Full-year EBITDA came in at $6.72 billion, up 7% over last year. Cable accounted for over 50% of EBITDA growth for the year. When taking into consideration expenses rose 17% during the year, it's an impressive performance.
Net income from continuing operations for fiscal 2014 reached $3.8 billion or $1.67 per share. Much of that was the result of an increase from investments and sales.
Considering the results included a weakening broadcast TV segment, you can see how strong cable and film is at the company; although film is of course dependent upon hits, so that could change from quarter to quarter or year to year. Still, Twenty-First Century Fox has been strong in its film choices, so should do well going forward. That will be especially true over the next several years, with the next three installments of its blockbuster Avatar franchise set to be released in 2016-2018.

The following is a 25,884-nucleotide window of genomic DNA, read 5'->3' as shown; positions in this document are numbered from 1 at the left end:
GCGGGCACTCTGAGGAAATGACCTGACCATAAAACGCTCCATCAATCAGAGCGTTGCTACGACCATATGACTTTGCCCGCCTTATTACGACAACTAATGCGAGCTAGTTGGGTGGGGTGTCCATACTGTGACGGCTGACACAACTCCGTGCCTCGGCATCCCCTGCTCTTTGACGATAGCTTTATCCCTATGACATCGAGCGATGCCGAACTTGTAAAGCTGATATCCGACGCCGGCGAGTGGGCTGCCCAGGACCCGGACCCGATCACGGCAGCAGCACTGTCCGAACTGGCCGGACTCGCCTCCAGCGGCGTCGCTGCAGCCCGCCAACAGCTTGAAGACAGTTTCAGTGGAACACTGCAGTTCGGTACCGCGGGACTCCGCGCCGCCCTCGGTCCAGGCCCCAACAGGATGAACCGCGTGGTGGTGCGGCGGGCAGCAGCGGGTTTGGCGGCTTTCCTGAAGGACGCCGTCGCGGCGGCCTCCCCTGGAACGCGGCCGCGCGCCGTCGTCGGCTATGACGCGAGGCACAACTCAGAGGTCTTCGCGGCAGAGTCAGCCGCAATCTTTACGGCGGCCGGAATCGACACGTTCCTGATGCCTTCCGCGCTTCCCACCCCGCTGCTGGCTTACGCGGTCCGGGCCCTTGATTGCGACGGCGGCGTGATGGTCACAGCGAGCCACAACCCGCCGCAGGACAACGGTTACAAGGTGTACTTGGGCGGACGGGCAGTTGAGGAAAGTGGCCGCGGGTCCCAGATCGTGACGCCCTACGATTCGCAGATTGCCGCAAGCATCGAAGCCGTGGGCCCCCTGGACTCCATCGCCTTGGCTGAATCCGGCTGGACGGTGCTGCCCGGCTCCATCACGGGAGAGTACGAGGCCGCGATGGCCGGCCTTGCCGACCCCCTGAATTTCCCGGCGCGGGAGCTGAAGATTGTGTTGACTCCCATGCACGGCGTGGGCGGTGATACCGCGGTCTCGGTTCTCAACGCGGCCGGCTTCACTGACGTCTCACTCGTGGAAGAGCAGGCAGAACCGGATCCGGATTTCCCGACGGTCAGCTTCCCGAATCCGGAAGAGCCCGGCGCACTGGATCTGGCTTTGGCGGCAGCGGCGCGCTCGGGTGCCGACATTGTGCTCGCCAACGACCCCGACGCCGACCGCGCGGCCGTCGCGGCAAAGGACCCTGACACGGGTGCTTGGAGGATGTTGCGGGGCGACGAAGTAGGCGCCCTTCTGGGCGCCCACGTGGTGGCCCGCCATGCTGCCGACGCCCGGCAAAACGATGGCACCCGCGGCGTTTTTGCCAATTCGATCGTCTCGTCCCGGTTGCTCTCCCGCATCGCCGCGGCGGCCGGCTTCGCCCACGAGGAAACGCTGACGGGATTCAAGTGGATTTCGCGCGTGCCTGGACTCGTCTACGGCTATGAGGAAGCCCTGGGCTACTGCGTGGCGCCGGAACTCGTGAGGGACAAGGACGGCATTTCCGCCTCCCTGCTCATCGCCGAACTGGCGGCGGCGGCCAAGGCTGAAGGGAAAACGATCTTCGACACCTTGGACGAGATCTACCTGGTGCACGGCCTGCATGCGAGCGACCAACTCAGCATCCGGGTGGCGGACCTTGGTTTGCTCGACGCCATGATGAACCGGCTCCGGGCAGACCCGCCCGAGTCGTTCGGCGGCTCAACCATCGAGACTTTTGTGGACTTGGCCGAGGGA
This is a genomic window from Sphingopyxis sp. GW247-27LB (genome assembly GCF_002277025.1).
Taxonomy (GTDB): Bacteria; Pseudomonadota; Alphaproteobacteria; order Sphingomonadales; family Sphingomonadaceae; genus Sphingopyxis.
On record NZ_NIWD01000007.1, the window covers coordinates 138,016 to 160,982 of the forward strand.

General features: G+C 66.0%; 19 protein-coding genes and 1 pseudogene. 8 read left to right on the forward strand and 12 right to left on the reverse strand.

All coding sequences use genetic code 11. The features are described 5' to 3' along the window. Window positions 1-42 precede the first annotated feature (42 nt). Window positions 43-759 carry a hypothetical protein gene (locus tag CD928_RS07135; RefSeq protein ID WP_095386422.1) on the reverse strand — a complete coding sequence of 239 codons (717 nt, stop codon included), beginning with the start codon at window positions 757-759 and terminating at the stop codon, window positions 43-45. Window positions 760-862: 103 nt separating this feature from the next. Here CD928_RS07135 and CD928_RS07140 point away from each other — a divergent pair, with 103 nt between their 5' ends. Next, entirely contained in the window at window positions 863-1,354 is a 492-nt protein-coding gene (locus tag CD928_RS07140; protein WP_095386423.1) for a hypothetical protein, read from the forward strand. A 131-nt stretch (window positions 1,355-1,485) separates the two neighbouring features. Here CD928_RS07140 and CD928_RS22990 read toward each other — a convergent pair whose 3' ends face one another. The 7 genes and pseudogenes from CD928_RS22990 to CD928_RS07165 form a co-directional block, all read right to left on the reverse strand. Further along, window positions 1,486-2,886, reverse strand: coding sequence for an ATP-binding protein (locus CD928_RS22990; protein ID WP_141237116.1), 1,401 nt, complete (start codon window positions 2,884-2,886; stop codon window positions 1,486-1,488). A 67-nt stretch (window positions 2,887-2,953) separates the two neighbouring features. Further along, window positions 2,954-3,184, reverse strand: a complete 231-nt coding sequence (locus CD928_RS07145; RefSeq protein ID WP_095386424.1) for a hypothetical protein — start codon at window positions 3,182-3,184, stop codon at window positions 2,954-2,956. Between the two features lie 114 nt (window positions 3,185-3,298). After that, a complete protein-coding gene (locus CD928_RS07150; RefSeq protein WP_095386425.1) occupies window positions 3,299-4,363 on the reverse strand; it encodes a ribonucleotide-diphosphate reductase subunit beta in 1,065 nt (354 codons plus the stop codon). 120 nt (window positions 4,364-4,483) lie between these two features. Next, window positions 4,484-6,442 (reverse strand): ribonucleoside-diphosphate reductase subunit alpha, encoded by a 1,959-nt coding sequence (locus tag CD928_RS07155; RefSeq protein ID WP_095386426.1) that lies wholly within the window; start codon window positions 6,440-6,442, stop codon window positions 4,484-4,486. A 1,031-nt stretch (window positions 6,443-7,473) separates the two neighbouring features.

Since the rest of the year is expected to generate some decent political advertising dollars for the overall industry, Twenty-First Century Fox will get its share of that; especially with its cable business. Broadcast is likely to continue to struggle because of the continual decline in its former powerhouse American Idol. Advertising revenue from broadcast was down 11% from the same reporting period last year.
In the past the company had enjoyed predictable and sustainable results because of American Idol. Those days are over, and it now must find a new flagship franchise for its broadcasting segment to build back that steady performance it has been used to.